After an avalanche swept down a slope of Mount Everest killing at least nine mountaineers, helicopters and food have been sent to base camp to take away the dead and help with rescue efforts.
Some mountaineers remain missing on the mountain.
Footage from NBC News at Mount Everest:
An avalanche that swept down a slope of Mount Everest at the beginning of the main climbing season, has killed nine Nepali mountaineering guides, a Tourism Ministry official said.
The avalanche hit the most popular route to the mountain's peak and three Nepali guides were injured and some people may be missing, Tilak Ram Pandey, an official at the ministry's mountaineering department said.
Madhusudan Burlakoti, a senior official at the ministry, said helicopters and rescuers on foot had been sent to the site.
Six local guides have been killed and nine more are missing after an avalanche swept a route used to scale the world's highest peak, a Nepalese tourism official said.
The avalanche hit just below Mount Everest Camp 2 around 6.30am local time, Krishna Lamsal said.
He added that four bodies have been recovered and rescuers are digging two more out of the snow. Nine other Sherpa guides are unaccounted for and believed to be buried in the snow.
All those killed and missing had gone early in the morning to the area to fix ropes for climbers along the route to the 29,000ft summit.
Hundreds of climbers and guides have gathered at the base camp, gearing up for their final attempt to scale Everest early next month when weather conditions get favourable.
Up to five climbers are feared missing after an avalanche swept the slopes of Mount Everest and hit a route used to scale the world's highest peak.
The avalanche hit the area just below Camp 2, according to Nepal Tourism Ministry official Madhu Sudan Burlakoti.
Rescuers and fellow climbers at the base camp are heading to the area to help, and a helicopter is on the way from Katmandu.
Ang Tshering of the Nepal Mountaineering Association said four or five climbers are believed to have been buried and more injured by the avalanche.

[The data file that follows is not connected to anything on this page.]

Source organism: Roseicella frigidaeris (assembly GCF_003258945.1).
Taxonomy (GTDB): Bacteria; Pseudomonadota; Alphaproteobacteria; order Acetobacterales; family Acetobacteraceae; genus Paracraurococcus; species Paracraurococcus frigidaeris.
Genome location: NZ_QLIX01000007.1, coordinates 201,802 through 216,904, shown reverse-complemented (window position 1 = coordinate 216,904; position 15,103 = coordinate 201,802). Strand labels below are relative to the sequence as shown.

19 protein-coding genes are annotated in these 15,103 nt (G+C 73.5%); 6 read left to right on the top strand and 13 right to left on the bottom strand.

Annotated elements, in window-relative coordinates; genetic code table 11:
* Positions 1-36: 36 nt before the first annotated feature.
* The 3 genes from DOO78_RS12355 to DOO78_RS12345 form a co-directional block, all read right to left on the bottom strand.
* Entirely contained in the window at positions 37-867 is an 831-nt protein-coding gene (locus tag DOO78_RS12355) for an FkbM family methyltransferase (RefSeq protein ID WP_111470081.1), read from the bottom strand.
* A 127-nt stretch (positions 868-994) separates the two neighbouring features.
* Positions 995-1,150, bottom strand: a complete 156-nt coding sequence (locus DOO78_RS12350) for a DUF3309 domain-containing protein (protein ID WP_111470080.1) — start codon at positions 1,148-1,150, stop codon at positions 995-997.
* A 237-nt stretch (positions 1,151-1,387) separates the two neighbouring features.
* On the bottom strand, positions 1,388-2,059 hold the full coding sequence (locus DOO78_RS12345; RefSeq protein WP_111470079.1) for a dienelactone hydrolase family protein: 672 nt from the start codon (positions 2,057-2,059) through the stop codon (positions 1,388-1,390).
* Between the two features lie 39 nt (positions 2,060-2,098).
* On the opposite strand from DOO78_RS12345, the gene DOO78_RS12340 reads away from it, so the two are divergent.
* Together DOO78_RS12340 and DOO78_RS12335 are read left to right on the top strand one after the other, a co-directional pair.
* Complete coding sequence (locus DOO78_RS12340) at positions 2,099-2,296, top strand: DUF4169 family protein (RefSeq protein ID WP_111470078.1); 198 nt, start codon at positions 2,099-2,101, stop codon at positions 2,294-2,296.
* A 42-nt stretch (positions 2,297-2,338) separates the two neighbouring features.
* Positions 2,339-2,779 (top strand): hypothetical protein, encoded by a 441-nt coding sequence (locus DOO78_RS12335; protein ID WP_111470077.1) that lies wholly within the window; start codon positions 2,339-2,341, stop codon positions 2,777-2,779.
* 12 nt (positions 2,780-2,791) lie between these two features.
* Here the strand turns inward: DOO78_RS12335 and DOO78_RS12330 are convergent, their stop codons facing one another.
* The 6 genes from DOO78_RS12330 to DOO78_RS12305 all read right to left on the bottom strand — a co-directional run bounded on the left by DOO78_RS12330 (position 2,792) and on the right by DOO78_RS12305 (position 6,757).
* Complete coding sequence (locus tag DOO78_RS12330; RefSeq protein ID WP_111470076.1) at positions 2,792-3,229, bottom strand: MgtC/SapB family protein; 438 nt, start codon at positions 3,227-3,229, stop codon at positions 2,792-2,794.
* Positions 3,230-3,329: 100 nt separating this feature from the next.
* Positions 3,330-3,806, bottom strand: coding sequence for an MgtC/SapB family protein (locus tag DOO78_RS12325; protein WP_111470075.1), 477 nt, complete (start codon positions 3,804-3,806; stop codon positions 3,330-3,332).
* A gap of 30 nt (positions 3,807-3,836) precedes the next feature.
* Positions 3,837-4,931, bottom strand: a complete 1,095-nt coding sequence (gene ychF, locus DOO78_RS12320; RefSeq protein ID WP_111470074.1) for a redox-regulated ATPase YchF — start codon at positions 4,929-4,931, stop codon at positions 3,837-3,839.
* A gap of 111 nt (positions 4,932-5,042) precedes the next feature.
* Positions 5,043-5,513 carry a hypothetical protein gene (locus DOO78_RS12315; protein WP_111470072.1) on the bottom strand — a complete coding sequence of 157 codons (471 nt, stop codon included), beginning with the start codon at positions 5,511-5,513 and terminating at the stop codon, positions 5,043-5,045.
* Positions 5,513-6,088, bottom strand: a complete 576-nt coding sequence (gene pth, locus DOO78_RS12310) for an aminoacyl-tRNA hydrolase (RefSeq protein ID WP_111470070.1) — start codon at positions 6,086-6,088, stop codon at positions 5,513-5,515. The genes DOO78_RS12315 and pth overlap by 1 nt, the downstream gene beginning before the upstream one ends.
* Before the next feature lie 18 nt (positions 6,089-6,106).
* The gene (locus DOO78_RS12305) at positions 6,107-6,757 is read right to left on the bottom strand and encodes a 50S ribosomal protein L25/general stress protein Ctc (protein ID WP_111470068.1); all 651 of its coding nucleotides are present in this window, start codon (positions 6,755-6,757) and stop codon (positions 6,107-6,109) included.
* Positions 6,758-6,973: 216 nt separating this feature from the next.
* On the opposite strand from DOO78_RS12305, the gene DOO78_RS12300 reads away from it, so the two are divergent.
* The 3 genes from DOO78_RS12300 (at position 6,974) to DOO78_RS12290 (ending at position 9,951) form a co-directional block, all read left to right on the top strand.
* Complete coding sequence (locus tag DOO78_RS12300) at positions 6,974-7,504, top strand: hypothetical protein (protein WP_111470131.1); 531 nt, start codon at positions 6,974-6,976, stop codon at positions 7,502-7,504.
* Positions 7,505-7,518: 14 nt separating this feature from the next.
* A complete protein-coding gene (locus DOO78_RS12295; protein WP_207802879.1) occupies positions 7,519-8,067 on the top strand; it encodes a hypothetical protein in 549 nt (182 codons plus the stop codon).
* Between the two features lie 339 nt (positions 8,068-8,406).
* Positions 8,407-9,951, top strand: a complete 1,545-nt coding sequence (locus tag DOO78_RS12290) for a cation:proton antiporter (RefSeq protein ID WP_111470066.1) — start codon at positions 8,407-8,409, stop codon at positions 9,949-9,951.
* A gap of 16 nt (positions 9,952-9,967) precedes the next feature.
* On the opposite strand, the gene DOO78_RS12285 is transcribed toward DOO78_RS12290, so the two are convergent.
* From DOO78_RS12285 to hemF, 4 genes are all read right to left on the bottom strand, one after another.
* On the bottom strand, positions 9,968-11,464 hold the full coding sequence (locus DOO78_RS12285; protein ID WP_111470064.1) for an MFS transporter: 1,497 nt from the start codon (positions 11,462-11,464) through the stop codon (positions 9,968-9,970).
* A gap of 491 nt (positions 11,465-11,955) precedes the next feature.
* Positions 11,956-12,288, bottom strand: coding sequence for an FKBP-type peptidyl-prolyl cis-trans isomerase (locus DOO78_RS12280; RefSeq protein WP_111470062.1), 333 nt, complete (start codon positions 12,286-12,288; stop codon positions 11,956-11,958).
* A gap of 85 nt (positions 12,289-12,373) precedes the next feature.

The Nepalese government plans to open an office at Mount Everest base camp in a bid to regulate attempts on the summit more closely, the BBC reports.
The move follows a series of embarrassing episodes on the world's tallest mountain, including a fight between climbers and local sherpas in April.
Officials also plan to monitor "bizarre" record attempts, believing that some feats "don't bode well for the dignity of Everest".
"These days we see people trying to make bizarre records like, for instance, standing on their head or taking off their clothes while on the summit," said Ang Tshering Sherpa, a member of the committee that recommended the new rules.
Further restrictions on littering and helicopter flights close to the mountain are also expected.
An 80-year-old Japanese mountain climber has received a hero's welcome in Kathmandu after becoming the oldest person ever to reach the summit of Mount Everest.
Yuichiro Miura, who has undergone heart surgery four times, was greeted with garlands of flowers and a press pack in the Nepalese capital after reaching the summit late on Thursday.
"This is the greatest feeling in the world," he told family members and supporters gathered in Tokyo, speaking from the summit by satellite phone.
"I never thought I'd get to the summit of Everest at the age of 80. It was the best feeling to get here, but now I'm completely exhausted."